The time–bandwidth product of a light pulse is the product of its temporal duration and spectral width (in frequency space). In ultrafast laser physics, it is common to specify the full width at half-maximum (FWHM) in both time and frequency domain. The minimum possible time–bandwidth product is obtained for bandwidth-limited pulses. For example, it is ≈ 0.315 for bandwidth-limited sech2-shaped pulses and ≈ 0.44 for Gaussian-shaped pulses. This means that for a given spectral width, there is a lower limit for the pulse duration. This limitation is essentially a property of the Fourier transform. It is also related to the time–energy uncertainty principle in quantum mechanics.
The time–bandwidth product (also sometimes called duration–bandwidth product) is often used for indicating how close a pulse is to the transform limit, i.e., how close the pulse duration is to the limit which is set by its spectral width. This is an aspect of “pulse quality”; bandwidth-limited pulses have the minimum possible time–bandwidth product, whereas chirped pulses have larger values. Many mode-locked lasers can generate nearly bandwidth-limited pulses, particularly when they are based on soliton mode locking. A high pulse quality then often means a time–bandwidth product well below 0.5.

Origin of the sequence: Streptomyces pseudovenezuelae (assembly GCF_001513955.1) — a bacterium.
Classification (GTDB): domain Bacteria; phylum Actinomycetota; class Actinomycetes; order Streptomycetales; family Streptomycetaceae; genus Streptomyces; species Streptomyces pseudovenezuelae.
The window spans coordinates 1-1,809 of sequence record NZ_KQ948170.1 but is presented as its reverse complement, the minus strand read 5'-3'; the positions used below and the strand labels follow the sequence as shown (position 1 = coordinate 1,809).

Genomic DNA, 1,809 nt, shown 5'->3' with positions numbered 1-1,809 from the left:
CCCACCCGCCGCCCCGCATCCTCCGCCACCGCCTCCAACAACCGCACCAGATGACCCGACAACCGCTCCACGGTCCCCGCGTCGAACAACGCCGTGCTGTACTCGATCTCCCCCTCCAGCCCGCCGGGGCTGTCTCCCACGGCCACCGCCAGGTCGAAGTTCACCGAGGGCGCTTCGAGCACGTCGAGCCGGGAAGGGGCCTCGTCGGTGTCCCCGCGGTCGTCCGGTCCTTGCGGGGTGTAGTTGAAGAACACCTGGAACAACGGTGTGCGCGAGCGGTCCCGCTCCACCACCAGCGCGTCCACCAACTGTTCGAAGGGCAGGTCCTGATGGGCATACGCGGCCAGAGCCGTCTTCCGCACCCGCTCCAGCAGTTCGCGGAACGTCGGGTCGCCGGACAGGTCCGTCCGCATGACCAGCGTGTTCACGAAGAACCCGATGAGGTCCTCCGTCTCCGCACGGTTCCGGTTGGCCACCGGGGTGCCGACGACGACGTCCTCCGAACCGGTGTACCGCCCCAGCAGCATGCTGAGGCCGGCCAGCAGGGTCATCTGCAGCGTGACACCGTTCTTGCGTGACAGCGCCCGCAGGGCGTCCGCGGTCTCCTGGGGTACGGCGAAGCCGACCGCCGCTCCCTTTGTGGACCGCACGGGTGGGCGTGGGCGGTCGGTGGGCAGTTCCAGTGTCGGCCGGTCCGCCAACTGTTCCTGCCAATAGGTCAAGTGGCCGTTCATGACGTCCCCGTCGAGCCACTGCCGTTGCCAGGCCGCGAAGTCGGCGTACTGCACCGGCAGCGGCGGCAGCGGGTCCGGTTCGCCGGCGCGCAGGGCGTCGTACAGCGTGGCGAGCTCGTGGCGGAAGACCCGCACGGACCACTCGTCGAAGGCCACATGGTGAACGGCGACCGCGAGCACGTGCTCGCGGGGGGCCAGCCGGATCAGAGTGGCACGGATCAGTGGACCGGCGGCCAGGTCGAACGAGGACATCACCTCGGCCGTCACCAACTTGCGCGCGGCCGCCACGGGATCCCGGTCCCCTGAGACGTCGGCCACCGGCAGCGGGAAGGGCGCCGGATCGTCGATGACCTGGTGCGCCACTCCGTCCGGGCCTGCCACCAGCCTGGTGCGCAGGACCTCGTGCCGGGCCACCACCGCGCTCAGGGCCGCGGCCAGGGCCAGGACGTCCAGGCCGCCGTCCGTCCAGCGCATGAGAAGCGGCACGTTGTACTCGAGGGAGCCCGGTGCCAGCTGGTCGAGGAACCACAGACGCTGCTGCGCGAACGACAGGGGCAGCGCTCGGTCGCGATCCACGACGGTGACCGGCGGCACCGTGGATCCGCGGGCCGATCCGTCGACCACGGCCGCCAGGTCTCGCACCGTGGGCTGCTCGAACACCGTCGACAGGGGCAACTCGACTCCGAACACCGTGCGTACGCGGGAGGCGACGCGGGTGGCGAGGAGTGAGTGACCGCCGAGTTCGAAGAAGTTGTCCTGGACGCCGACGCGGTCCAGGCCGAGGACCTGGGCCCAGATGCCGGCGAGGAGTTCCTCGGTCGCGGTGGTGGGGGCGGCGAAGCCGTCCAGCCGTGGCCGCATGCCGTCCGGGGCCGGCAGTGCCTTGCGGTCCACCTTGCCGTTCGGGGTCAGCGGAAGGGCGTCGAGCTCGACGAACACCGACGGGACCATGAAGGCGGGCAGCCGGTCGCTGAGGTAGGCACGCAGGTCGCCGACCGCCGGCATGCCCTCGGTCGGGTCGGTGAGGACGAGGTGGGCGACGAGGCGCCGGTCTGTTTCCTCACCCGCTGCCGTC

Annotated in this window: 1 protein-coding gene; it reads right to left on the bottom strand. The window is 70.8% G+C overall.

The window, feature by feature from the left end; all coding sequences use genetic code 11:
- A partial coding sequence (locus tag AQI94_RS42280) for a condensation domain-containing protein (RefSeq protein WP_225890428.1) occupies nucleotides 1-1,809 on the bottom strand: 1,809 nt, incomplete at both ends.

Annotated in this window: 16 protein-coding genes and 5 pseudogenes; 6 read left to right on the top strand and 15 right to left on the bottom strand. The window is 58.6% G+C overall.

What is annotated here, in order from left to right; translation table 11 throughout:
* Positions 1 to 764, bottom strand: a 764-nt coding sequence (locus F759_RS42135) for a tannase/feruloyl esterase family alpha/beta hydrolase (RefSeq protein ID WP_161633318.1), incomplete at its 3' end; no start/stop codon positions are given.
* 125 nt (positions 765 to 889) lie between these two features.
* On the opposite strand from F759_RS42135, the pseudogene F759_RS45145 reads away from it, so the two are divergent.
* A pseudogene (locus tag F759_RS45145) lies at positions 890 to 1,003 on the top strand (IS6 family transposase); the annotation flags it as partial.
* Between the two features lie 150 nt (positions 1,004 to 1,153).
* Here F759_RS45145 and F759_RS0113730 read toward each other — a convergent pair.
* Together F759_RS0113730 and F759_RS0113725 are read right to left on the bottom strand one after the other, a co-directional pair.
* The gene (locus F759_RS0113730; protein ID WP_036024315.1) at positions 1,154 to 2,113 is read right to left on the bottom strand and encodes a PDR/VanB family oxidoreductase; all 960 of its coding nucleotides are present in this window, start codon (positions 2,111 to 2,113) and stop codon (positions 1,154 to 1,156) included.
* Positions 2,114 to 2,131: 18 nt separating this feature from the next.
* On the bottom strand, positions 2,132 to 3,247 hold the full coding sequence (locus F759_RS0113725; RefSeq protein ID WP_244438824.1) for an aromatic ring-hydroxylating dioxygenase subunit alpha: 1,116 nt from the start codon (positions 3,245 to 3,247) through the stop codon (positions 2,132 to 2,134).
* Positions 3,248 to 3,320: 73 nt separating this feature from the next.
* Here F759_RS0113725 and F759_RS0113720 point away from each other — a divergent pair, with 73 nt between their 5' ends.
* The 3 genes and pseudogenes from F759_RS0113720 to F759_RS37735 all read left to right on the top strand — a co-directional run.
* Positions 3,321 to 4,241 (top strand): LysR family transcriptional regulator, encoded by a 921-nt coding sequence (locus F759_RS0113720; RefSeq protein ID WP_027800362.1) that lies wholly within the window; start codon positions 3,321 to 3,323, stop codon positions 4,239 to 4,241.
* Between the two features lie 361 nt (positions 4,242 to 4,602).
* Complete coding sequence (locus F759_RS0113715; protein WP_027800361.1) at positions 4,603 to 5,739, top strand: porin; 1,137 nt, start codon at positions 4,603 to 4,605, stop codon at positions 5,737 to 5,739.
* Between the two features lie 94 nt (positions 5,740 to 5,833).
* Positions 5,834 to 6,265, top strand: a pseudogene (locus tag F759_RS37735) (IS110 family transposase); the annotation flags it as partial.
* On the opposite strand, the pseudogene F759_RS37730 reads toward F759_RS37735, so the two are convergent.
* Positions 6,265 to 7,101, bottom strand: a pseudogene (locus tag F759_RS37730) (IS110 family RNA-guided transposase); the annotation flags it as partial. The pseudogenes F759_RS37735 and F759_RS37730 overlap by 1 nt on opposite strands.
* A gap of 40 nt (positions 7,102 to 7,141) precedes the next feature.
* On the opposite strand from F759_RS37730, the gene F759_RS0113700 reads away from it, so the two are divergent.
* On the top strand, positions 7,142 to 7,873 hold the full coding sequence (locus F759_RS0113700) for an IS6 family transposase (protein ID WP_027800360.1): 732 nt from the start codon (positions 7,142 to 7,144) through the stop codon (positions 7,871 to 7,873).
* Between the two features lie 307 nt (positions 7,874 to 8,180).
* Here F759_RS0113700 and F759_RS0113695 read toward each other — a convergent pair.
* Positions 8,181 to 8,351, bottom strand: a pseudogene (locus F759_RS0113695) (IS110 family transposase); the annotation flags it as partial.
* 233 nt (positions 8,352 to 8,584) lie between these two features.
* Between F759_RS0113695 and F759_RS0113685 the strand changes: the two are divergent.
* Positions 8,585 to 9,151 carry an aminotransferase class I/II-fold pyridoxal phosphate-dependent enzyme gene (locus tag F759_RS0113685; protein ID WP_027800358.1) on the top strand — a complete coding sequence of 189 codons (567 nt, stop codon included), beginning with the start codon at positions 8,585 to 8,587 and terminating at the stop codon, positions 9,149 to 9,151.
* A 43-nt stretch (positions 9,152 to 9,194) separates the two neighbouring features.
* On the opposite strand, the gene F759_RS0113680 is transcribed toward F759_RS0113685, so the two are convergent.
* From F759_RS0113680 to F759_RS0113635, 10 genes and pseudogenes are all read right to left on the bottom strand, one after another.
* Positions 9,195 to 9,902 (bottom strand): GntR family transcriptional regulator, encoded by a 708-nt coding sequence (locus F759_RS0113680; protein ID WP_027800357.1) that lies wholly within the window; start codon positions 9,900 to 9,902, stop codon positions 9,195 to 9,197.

Note that some pulses have a pedestal which is much broader than its FWHM; that is essentially ignored when specifying just the TBP, although a pedestal can also be an important aspect of (degraded) pulse quality.
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